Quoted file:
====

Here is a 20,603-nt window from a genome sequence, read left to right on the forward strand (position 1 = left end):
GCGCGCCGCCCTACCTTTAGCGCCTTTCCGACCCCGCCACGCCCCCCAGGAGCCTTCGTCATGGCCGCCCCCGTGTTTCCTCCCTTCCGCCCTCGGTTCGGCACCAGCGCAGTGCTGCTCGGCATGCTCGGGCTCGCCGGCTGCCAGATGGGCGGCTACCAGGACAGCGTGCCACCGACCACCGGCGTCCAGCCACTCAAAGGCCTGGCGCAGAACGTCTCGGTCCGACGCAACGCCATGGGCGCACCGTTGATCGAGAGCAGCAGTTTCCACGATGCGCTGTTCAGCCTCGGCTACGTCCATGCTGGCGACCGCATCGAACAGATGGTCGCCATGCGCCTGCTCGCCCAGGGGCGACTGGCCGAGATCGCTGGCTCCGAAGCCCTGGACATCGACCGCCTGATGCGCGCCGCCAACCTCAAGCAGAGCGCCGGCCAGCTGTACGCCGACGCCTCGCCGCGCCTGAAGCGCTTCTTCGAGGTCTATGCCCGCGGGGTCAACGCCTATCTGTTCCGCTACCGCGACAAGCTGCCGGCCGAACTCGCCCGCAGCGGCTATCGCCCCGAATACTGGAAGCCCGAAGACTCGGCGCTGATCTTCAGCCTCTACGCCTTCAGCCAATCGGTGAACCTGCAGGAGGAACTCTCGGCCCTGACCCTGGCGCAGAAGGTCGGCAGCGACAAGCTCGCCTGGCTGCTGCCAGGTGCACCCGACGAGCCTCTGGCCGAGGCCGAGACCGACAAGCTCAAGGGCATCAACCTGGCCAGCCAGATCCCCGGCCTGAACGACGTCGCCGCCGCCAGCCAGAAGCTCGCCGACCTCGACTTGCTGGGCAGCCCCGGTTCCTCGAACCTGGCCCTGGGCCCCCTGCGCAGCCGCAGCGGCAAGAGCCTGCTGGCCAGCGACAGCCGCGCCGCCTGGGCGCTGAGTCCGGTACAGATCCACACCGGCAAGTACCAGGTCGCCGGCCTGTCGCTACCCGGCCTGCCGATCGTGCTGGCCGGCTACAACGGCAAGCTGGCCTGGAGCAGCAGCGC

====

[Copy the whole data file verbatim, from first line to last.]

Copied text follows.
Here is a 20,603-nt window from a genome sequence, read left to right on the forward strand (position 1 = left end):
GCGCGCCGCCCTACCTTTAGCGCCTTTCCGACCCCGCCACGCCCCCCAGGAGCCTTCGTCATGGCCGCCCCCGTGTTTCCTCCCTTCCGCCCTCGGTTCGGCACCAGCGCAGTGCTGCTCGGCATGCTCGGGCTCGCCGGCTGCCAGATGGGCGGCTACCAGGACAGCGTGCCACCGACCACCGGCGTCCAGCCACTCAAAGGCCTGGCGCAGAACGTCTCGGTCCGACGCAACGCCATGGGCGCACCGTTGATCGAGAGCAGCAGTTTCCACGATGCGCTGTTCAGCCTCGGCTACGTCCATGCTGGCGACCGCATCGAACAGATGGTCGCCATGCGCCTGCTCGCCCAGGGGCGACTGGCCGAGATCGCTGGCTCCGAAGCCCTGGACATCGACCGCCTGATGCGCGCCGCCAACCTCAAGCAGAGCGCCGGCCAGCTGTACGCCGACGCCTCGCCGCGCCTGAAGCGCTTCTTCGAGGTCTATGCCCGCGGGGTCAACGCCTATCTGTTCCGCTACCGCGACAAGCTGCCGGCCGAACTCGCCCGCAGCGGCTATCGCCCCGAATACTGGAAGCCCGAAGACTCGGCGCTGATCTTCAGCCTCTACGCCTTCAGCCAATCGGTGAACCTGCAGGAGGAACTCTCGGCCCTGACCCTGGCGCAGAAGGTCGGCAGCGACAAGCTCGCCTGGCTGCTGCCAGGTGCACCCGACGAGCCTCTGGCCGAGGCCGAGACCGACAAGCTCAAGGGCATCAACCTGGCCAGCCAGATCCCCGGCCTGAACGACGTCGCCGCCGCCAGCCAGAAGCTCGCCGACCTCGACTTGCTGGGCAGCCCCGGTTCCTCGAACCTGGCCCTGGGCCCCCTGCGCAGCCGCAGCGGCAAGAGCCTGCTGGCCAGCGACAGCCGCGCCGCCTGGGCGCTGAGTCCGGTACAGATCCACACCGGCAAGTACCAGGTCGCCGGCCTGTCGCTACCCGGCCTGCCGATCGTGCTGGCCGGCTACAACGGCAAGCTGGCCTGGAGCAGCAGCGC